Company to Launch Crewed 2017 Solar Eclipse Balloon Flight, High-Altitude Skydive

Space Unbound poster
Space Unbound, a near-space ballooning startup, hopes to grab amazing high-altitude footage during the 2017 eclipse and break a skydiving record, too. (Image credit: Space Unbound)

A startup near-space ballooning company plans to not only capture spectacular footage of the Aug. 21 total solar eclipse over the United States, but also break the high-altitude jump records set by Felix Baumgartner in 2012 and Alan Eustace in 2014. 

The company, called Space Unbound, launched a crowd-funding campaign on Kickstarter today (Feb. 8) to raise $100,000 from backers for its Helios solar eclipse mission and skydive. Space Unbound is planning an eclipse-day launch with three pilots on board: entrepreneur Per Wimmer, who set a world record in 2008 during a tandem skydive off Mount Everest; David Jankowski, CEO of the Students and Teachers In Near Space (SATINS) program; and Joseph Lazukin, a serial entrepreneur who has several tech and marketing companies under his belt.

"Our goal is to safely send three pilots into near space to capture the 2017 total solar eclipse in 360 HD VR aboard the first commercial near-space vehicle," Space Unbound representatives wrote in their Kickstarter description. The Kickstarter funds will help cover relocation to an alternate launch site in case of bad weather at the company's main location in Nashville, Tennessee. [Where to See the 2017 Total Solar Eclipse, State by State]

Space Unbound is also partnering with HeroX, a newer company from X Prize founder Peter Diamandis, to invite the public to send shoebox-size scientific payloads or projects on the balloon to collect valuable data. The experiments can be submitted for consideration to HeroX's the Civilian Space Challenge here as part of the Helios mission.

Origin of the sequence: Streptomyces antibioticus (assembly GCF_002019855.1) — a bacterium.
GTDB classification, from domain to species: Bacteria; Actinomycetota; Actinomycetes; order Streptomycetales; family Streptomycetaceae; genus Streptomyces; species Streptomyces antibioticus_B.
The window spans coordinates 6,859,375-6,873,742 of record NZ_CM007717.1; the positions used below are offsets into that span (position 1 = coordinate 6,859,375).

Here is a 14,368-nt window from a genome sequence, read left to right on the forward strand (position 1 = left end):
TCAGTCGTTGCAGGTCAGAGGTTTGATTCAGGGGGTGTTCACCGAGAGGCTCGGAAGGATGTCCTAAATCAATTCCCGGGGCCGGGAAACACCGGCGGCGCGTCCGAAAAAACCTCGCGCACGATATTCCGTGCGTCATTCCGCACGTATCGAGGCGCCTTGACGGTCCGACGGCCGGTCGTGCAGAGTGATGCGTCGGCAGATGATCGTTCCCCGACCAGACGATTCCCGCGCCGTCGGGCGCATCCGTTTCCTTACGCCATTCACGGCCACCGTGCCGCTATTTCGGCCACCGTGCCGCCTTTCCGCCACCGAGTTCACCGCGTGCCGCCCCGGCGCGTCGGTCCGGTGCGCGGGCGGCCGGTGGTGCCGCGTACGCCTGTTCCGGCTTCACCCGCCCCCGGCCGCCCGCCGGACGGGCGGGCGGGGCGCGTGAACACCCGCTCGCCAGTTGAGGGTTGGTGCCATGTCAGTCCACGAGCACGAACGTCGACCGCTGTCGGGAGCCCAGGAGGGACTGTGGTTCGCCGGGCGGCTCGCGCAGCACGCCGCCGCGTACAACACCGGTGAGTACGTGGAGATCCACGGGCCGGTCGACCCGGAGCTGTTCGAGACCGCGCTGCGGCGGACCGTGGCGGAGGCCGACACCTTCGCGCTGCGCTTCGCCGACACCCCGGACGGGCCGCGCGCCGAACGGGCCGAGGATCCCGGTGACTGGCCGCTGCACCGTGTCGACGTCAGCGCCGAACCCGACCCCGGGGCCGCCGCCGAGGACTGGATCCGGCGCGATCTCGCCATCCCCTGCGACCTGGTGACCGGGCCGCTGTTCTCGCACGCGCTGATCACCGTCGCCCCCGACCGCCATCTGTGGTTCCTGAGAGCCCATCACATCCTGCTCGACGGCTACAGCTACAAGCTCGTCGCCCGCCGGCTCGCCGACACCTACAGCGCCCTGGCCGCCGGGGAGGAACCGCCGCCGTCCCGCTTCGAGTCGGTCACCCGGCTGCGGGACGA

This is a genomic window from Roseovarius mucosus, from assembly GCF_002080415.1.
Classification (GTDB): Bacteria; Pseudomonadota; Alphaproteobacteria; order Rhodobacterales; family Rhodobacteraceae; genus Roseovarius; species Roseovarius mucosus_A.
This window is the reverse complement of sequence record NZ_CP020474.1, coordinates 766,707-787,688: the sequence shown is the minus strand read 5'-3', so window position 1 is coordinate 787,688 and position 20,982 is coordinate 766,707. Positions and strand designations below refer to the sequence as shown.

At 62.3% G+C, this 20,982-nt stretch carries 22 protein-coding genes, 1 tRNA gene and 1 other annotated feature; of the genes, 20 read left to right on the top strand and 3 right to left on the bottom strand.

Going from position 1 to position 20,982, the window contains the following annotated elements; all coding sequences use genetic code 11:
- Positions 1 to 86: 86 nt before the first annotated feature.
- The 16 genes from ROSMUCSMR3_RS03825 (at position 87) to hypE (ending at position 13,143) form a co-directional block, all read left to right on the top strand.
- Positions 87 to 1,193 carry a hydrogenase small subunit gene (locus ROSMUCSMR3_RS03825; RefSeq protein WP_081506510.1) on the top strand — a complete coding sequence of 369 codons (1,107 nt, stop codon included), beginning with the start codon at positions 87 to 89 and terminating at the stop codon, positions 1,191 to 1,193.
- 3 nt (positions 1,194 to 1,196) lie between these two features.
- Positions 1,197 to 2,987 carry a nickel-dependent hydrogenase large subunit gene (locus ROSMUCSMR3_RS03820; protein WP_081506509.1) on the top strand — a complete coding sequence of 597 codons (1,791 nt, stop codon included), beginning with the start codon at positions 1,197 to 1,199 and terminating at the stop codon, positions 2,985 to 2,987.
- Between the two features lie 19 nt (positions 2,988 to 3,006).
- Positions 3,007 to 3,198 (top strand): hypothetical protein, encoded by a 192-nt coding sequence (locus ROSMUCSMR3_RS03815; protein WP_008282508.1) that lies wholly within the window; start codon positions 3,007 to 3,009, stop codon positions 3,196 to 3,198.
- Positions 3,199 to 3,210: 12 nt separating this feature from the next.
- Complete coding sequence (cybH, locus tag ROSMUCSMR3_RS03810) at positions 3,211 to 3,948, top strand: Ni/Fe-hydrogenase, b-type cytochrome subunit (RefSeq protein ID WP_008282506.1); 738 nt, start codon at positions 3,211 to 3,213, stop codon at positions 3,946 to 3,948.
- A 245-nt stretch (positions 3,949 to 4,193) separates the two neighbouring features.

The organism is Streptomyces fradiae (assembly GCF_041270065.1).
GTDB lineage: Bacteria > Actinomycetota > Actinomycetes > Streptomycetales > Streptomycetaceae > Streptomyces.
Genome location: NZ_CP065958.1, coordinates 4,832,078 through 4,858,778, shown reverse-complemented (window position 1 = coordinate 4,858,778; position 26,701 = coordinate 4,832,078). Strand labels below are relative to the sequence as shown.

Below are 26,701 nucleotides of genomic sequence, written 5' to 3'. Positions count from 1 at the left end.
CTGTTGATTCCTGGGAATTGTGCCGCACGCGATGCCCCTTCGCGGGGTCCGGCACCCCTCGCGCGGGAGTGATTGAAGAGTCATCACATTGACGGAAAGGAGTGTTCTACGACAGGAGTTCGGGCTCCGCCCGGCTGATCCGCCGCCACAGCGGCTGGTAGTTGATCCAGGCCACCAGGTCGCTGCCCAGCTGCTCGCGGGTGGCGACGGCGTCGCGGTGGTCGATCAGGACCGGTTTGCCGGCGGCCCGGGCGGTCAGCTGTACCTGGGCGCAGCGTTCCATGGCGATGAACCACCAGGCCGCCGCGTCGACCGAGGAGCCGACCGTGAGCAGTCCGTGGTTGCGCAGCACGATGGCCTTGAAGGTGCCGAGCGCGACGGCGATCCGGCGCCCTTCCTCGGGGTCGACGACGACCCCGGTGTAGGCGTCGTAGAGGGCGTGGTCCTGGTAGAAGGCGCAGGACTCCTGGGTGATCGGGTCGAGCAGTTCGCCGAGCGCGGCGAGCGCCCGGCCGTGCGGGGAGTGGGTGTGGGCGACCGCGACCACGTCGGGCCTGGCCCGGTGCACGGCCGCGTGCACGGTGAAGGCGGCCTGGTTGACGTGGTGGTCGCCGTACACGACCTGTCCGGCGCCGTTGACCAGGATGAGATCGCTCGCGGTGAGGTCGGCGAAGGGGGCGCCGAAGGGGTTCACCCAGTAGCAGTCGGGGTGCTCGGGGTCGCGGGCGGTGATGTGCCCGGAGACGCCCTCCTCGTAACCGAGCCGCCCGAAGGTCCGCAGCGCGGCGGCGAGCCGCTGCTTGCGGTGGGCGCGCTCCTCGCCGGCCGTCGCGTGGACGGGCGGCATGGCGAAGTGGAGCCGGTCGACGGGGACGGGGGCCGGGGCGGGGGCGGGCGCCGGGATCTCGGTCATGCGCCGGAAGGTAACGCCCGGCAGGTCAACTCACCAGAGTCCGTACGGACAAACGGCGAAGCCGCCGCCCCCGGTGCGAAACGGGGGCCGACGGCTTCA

According to Lazukin, the experiments will be mounted to a platform extending about 2.5 feet out from the Helios capsule to collect science as the mission's crew records the 360-degree views of the solar eclipse.

Space Unbound representatives said its long-term goal is to be a high-altitude ballooning company that offers tourists views of near-space for almost the same cost as an overseas help cover relocation to an alternate launch site in case of bad weather at the company's main location in Nashville, Tennessee. The group said its long-term goal is to be a high-altitude ballooning company that offers tourists views of near-space for almost the same cost as an overseas flight. 

Solar eclipse jump

After the solar eclipse video and science phases of the Helios project. Lazukin will make the mission's jump, under the current plan. While he has no skydiving or high-altitude balloon experience, Lazukin will train with veteran skydivers in the coming months to simulate jumping at high altitudes, he told In that training, Lazukin will focus on how to get out of difficult situations such as the dangerous spin Baumgartner found himself in during his record-breaking jump. [In Photos: Record-Breaking Supersonic Skydive]